I would answer the question of the week “does media have direct effects?” by examining the recent cases of increased STDs in young adults in the United States and internationally have been linked to the fairly new and extremely popular social-media dating app Tinder. This accusation of Tinder causing a direct effect of increased STDs broke news when the Rhode Island department of public health pointed to Tinder as a cause of the increased STDs in young adults in their state, and later other STD epidemics in Utah and Wales according to their departments of public health also blamed Tinder for the increase. The non-profit organization AIDS Healthcare Foundation creates a billboard pointing to the Tinder STD accusations. Tinder refutes the AHF claims, but eventually Tinder creates a health and safety section of their website which includes a STD testing center locator.

  How Tinder presents how to use its app, and how media portrays Tinder is causing the main effects since media makes Tinder appear to be a humorous and safe app that promotes “hook-up culture” to young adults. While media makes Tinder seem like harmless fun, media and how Tinder presents itself is causing direct effects because of the lack of responsibility they take to acknowledge they encourage high-risk sexual behavior and because of this it is leading to direct effects of the increased STD cases.

Work Cited:
Bull, S., & McFarlane, M. (2000). Soliciting sex on the Internet: What are the risks for sexually transmitted diseases and HIV? Sexually Transmitted Disease, 27(9), 545-50.
Hatch, H. (n.d.). Swipe right for chlamydia: How Tinder is sending STD rates skyrocketing. Retrieved April 17, 2017, from http://kutv.com/news/local/swipe-right-for-chlamydia-how-tinder-is-sending-std-rates-skyrocketing#.VWcjt9q6fu0
March, E., Grieve, R., Marrington, J., & Jonason, P. K. (2017). Trolling on Tinder® (and other dating apps): Examining the role of the Dark Tetrad and impulsivity. Personality And Individual Differences, 110139-143. doi:10.1016/j.paid.2017.01.025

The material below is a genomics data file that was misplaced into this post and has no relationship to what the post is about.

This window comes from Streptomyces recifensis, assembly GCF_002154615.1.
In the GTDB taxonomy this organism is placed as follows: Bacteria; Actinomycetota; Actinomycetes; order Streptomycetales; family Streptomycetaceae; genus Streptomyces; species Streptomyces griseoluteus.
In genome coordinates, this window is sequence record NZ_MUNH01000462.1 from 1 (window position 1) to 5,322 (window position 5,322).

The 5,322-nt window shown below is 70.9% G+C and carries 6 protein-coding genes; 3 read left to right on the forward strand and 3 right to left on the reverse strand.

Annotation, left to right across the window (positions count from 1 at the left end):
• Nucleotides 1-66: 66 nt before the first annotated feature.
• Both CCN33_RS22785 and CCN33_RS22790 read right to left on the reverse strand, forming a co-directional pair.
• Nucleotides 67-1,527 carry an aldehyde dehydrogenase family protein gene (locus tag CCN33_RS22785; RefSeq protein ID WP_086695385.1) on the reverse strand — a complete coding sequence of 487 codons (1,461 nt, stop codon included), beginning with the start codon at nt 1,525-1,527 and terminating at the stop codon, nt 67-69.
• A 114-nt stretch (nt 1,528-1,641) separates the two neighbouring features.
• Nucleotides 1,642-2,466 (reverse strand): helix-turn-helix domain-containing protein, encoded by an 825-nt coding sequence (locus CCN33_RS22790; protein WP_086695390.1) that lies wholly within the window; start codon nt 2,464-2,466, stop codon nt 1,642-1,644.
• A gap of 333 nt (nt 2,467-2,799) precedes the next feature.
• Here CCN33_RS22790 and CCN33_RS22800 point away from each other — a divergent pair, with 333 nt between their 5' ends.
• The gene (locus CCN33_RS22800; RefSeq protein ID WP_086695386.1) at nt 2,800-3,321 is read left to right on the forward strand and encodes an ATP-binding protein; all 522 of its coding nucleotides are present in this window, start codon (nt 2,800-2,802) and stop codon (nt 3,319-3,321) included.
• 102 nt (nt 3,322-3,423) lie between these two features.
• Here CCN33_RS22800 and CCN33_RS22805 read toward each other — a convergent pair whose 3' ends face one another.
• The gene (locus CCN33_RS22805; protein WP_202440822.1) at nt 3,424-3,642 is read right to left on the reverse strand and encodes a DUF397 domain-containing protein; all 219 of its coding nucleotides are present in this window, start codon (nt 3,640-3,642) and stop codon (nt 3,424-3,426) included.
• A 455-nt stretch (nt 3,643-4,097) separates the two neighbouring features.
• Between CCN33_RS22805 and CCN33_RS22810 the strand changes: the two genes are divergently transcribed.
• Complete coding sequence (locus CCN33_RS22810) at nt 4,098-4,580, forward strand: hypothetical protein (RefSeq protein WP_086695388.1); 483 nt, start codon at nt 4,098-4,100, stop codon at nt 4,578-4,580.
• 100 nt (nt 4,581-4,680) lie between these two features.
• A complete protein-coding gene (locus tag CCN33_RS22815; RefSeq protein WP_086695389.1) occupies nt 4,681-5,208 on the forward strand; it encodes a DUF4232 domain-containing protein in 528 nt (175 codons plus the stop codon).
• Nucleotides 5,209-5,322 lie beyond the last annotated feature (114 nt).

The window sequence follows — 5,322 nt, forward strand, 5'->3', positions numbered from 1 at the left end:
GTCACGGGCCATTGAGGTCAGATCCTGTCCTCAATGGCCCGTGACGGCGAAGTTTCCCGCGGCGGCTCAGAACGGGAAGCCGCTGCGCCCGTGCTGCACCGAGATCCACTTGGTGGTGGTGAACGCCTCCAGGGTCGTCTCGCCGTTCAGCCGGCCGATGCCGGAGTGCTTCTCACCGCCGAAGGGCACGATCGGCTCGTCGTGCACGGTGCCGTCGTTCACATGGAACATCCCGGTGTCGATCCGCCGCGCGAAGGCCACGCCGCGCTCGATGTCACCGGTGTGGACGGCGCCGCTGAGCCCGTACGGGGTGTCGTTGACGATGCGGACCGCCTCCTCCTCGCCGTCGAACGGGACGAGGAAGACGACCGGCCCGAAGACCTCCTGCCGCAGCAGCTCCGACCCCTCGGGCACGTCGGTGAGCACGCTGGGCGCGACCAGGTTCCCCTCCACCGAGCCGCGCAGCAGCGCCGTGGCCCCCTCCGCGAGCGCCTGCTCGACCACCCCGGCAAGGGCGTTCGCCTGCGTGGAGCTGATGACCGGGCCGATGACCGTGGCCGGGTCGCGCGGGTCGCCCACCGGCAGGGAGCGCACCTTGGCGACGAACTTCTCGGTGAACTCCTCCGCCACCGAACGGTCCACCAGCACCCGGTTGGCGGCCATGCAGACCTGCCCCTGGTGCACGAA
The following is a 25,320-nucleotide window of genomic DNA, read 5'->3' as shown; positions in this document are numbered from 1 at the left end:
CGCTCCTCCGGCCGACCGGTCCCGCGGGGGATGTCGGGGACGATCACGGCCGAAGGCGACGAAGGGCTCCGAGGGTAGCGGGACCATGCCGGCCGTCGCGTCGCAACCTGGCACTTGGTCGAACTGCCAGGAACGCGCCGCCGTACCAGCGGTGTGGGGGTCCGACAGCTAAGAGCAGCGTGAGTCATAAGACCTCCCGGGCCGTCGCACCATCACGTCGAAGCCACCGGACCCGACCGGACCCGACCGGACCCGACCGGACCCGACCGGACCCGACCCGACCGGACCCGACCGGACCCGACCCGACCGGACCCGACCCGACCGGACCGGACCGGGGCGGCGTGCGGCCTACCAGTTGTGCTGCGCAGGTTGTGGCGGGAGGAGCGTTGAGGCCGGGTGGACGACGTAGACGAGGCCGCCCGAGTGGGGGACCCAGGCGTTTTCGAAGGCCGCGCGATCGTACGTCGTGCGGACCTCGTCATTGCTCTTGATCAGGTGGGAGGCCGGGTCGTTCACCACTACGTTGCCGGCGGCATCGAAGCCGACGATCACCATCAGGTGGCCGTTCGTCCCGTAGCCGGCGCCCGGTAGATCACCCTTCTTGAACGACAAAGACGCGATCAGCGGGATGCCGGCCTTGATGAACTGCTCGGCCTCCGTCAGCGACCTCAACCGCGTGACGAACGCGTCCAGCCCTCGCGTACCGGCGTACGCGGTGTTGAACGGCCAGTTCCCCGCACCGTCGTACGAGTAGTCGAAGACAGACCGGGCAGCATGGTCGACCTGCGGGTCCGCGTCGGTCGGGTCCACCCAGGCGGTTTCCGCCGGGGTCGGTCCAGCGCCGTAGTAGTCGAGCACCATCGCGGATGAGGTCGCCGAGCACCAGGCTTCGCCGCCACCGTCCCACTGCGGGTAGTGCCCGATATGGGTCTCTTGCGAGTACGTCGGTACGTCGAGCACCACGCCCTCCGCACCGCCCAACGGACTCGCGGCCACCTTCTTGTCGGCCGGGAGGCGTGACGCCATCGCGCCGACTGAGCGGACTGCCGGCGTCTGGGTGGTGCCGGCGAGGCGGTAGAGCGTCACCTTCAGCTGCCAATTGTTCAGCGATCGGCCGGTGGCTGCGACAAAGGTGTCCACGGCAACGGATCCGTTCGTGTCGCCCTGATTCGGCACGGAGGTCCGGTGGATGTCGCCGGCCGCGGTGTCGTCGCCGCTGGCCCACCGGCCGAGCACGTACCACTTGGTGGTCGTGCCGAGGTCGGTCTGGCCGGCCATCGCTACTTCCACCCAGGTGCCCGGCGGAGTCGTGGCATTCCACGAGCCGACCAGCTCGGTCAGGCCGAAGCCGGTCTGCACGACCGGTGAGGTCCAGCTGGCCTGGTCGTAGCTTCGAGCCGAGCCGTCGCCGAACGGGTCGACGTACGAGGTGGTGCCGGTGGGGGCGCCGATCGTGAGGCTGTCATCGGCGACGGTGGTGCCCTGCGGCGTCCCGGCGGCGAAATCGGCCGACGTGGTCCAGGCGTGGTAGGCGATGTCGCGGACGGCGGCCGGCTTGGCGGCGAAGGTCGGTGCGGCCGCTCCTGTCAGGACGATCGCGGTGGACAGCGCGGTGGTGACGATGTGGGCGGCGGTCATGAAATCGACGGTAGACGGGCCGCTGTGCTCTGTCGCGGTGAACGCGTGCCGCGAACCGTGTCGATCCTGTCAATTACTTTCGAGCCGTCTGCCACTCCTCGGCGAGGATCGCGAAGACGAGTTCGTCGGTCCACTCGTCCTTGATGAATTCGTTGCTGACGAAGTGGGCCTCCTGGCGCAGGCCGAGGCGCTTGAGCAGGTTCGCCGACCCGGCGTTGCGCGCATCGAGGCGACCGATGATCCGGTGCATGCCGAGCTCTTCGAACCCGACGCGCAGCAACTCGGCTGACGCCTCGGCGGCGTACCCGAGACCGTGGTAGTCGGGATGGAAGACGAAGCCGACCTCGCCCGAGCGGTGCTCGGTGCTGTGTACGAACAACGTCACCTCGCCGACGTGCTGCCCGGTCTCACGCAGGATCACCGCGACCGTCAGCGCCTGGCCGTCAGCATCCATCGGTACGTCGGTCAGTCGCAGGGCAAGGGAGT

Public Health Wales - Public Health Wales warns of syphilis risk. (n.d.). Retrieved April 17, 2017, from http://www.wales.nhs.uk/sitesplus/888/news/33044
Reported Cases of STDs on the Rise in the U.S. (2015, November 17). Retrieved April 17, 2017, from https://www.cdc.gov/nchhstp/newsroom/2015/std-surveillance-report-press-release.html
Rhode Island Department of Public Health. (2015, May 22). HEALTH Releases New Data on Infectious Syphilis, Gonorrhea, and HIV. Retrieved April 1
Sumter, S. R., Vandenbosch, L., & Ligtenberg, L. (2017). Love me Tinder: Untangling emerging adults’ motivations for using the dating application Tinder. Telematics and Informatics, 34(1), 67-78. doi:10.1016/j.tele.2016.04.009
White, D. (2016, January 22). Tinder Adds STD Testing Center Locator to Dating App. Retrieved April 17, 2017, from http://time.com/4190222/tinder-adds-std-testing-center-locator/

Thursday, April 20, 2017

Verizon V. The FCC

In the case of Verizon v. The FCC an important precedent was set with regards to Open Internet Rules and Net Neutrality. The courts dictated that the FCC did not have the right to regulate Verizon as an internet carrier in its entirety with regards to Net Neutrality. This meant that Verizon was allowed to self regulate prices when it comes to package prices of internet. Now despite the fact that the courts have since overturned that ruling and declared internet providers “utilities” thereby changing the way they are legally classified. The current head of the FCC, as appointed by president Donald Trump, Ajit Pai has spoken about attempting to deregulated the internet service providers and allow them to completely privatize. Verizon V. The FCC set the precedent for how Director Pai will follow through with this policy change. This change in Net Neutrality policy could be detrimental to the culture of the Internet as we know it. Internet Service providers will inevitably monopolize, jacking prices for internet packages through the roof thereby inflating the internet market and hurting the consumer. If Net Neutrality is not upheld, it is possible that the internet as we know it today could change forever and not for the better with regards to the consumer, surely something must change.